Please use this identifier to cite or link to this item: https://doi.org/10.15480/882.2252
This item is licensed with a CreativeCommons licence https://creativecommons.org/licenses/by/4.0/
Publisher DOI: 10.1371/journal.pone.0135517
Title: Quantification of the contact area at the head-stem taper interface of modular hip prostheses
Language: English
Authors: Witt, Florian 
Gührs, Julian 
Morlock, Michael 
Bishop, Nicholas 
Issue Date: 17-Aug-2015
Publisher: PLOS
Source: PLOS ONE 8 (10): e0135517- (2015)
Journal or Series Name: PLOS ONE 
Abstract (english): Corrosion of modular taper junctions of hip implants may be associated with clinical failure. Taper design parameters, as well as the intraoperatively applied assembly forces, have been proposed to affect corrosion. Fretting corrosion is related to relative interface shear motion and fluid ingress, which may vary with contact force and area. It was hypothesised in this study that assembly forces modify the extent and distribution of the surface contact area at the taper interface between a cobalt chrome head and titanium stem taper with a standard threaded surface profile. Local abrasion of a thin gold coating applied to the stem taper prior to assembly was used to determine the contact area after disassembly. Profilometry was then used to assess permanent deformation of the stem taper surface profile. With increasing assembly force (500 N, 2000 N, 4000 N and 8000 N) the number of stem taper surface profile ridges in contact with the head taper was found to increase (9.2±9.3%, 65.4±10.8%, 92.8±6.0% and 100%) and the overall taper area in contact was also found to increase (0.6±0.7%, 5.5±1.0%, 9.9±1.1% and 16.1±0.9%). Contact was inconsistently distributed over the length of the taper. An increase in plastic radial deformation of the surface ridges (-0.05±0.14 μm, 0.1±0.14 μm, 0.21±0.22 μm and 0.96±0.25 μm) was also observed with increasing assembly force. The limited contact of the taper surface ridges at lower assembly forces may influence corrosion rates, suggesting that the magnitude of the assembly force may affect clinical outcome. The method presented provides a simple and practical assessment of the contact area at the taper interface.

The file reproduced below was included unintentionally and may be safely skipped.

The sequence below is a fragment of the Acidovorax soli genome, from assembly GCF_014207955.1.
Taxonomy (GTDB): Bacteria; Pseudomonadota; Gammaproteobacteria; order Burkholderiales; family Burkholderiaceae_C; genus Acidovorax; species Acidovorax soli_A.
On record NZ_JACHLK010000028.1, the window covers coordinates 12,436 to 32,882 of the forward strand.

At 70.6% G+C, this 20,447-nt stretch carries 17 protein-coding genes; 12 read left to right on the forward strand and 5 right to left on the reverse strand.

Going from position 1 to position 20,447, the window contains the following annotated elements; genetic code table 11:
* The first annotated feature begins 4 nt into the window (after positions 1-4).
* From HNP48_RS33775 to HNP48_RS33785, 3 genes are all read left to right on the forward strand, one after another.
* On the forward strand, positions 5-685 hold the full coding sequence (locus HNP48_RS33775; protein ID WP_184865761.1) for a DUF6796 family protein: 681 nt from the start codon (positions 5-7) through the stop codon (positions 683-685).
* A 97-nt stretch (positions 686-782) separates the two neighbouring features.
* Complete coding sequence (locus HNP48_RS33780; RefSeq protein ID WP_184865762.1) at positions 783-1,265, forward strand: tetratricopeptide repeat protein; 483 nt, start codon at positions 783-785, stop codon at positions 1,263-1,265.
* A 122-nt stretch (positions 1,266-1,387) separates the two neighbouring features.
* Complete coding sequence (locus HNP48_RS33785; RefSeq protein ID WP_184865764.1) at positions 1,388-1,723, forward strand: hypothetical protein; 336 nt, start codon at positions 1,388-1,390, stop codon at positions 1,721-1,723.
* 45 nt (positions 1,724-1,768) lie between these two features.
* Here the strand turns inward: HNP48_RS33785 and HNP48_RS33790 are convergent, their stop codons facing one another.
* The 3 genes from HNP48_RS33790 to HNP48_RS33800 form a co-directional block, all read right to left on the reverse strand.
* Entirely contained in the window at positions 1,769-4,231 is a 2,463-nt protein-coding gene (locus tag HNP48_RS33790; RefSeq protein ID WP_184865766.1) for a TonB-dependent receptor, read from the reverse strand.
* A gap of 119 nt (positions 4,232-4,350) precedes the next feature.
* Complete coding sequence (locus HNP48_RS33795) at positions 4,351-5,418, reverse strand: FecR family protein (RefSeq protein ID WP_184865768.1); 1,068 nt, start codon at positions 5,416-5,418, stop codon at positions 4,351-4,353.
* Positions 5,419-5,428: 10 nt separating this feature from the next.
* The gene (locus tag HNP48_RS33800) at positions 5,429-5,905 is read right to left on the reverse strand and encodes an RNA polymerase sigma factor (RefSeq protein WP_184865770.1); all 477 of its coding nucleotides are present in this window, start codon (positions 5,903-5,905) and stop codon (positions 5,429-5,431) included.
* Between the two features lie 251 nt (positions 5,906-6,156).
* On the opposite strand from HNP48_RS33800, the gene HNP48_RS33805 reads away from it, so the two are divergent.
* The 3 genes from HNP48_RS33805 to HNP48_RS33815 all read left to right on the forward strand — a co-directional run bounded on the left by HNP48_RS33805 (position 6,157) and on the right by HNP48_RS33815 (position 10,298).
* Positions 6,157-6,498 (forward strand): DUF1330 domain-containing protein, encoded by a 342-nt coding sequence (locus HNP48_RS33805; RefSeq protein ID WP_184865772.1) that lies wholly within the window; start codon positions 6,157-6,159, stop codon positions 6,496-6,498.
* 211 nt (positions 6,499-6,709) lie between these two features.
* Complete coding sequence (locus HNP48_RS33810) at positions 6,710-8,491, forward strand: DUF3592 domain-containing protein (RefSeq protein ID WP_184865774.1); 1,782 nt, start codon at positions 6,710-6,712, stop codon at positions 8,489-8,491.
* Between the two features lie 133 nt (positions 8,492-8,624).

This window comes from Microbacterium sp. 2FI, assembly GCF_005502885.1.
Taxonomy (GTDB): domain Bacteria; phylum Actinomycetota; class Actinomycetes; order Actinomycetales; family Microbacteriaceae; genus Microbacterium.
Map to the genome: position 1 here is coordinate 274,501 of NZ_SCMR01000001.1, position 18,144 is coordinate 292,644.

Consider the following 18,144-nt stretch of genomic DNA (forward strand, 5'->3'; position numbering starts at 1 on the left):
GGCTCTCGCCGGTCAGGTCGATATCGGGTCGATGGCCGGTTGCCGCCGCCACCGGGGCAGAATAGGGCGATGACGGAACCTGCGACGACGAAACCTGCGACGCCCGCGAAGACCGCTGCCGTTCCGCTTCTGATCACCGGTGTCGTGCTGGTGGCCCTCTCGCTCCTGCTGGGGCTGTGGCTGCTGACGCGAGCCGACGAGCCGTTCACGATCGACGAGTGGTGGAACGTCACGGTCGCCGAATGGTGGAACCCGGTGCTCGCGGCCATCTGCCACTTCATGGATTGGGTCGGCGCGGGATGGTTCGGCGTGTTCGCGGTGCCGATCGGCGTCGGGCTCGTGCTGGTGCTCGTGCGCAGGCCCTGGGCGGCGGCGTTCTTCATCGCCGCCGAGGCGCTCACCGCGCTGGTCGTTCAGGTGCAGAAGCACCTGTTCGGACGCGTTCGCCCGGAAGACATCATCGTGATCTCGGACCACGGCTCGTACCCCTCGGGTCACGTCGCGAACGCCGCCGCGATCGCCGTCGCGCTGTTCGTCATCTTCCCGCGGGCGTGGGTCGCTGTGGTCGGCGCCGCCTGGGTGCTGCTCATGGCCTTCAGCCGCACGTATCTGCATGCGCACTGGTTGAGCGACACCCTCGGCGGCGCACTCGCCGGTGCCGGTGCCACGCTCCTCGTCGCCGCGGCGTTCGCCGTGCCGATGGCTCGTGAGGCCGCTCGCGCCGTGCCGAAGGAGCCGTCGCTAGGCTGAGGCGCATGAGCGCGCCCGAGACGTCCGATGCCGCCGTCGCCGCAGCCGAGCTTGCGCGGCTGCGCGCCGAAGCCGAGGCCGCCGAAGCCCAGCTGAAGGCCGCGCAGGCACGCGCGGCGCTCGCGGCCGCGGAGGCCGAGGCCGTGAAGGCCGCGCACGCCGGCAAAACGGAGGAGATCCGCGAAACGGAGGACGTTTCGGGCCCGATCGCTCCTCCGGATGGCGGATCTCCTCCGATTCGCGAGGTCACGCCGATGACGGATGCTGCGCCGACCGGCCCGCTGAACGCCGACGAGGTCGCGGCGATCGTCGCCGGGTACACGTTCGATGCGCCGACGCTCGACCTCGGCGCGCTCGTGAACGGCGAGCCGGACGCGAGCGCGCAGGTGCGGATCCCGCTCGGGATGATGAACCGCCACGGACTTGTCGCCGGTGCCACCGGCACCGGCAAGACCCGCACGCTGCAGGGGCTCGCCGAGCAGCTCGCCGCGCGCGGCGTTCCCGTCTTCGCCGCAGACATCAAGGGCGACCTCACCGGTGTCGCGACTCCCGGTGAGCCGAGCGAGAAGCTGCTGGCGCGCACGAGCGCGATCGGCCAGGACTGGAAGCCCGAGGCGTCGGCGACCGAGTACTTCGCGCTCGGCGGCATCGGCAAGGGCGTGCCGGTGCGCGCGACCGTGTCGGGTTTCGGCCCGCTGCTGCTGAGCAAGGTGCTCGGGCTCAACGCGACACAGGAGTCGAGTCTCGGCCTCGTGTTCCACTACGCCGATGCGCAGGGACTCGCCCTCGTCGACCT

URI: http://hdl.handle.net/11420/2665
DOI: 10.15480/882.2252
ISSN: 1932-6203
Institute: Biomechanik M-3 
Type: (wissenschaftlicher) Artikel
Funded by: This publication was supported by the German Research Foundation (DFG) and the Hamburg University of Technology (TUHH) in the funding program Open Access Publishing. We are grateful for material support by DePuy-Synthes.
Appears in Collections:Publications (tub.dok)

Files in This Item:
File Description SizeFormat
pone.0135517.pdfVerlags-PDF5,46 MBAdobe PDFView/Open
Show full item record

Page view(s)

29
checked on May 19, 2019

Download(s)

4
checked on May 19, 2019

Google ScholarTM

Check

Export

This item is licensed under a Creative Commons License Creative Commons